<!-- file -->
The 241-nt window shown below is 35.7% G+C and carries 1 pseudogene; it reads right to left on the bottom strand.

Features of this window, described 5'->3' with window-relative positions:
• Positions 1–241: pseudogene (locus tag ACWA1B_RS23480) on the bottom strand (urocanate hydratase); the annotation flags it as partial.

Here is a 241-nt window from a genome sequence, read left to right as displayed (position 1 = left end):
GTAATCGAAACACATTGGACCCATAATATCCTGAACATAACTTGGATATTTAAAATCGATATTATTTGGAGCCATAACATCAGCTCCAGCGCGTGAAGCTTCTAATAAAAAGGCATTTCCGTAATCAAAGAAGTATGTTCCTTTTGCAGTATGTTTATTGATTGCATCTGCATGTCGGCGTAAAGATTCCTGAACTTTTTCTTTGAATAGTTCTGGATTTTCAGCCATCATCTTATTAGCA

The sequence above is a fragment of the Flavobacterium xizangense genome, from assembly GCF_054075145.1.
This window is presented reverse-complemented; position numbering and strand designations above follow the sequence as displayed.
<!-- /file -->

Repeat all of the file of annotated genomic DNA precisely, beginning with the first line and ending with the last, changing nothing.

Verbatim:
The 241-nt window shown below is 35.7% G+C and carries 1 pseudogene; it reads right to left on the bottom strand.

Features of this window, described 5'->3' with window-relative positions:
• Positions 1–241: pseudogene (locus tag ACWA1B_RS23480) on the bottom strand (urocanate hydratase); the annotation flags it as partial.

Here is a 241-nt window from a genome sequence, read left to right as displayed (position 1 = left end):
GTAATCGAAACACATTGGACCCATAATATCCTGAACATAACTTGGATATTTAAAATCGATATTATTTGGAGCCATAACATCAGCTCCAGCGCGTGAAGCTTCTAATAAAAAGGCATTTCCGTAATCAAAGAAGTATGTTCCTTTTGCAGTATGTTTATTGATTGCATCTGCATGTCGGCGTAAAGATTCCTGAACTTTTTCTTTGAATAGTTCTGGATTTTCAGCCATCATCTTATTAGCA

The sequence above is a fragment of the Flavobacterium xizangense genome, from assembly GCF_054075145.1.
This window is presented reverse-complemented; position numbering and strand designations above follow the sequence as displayed.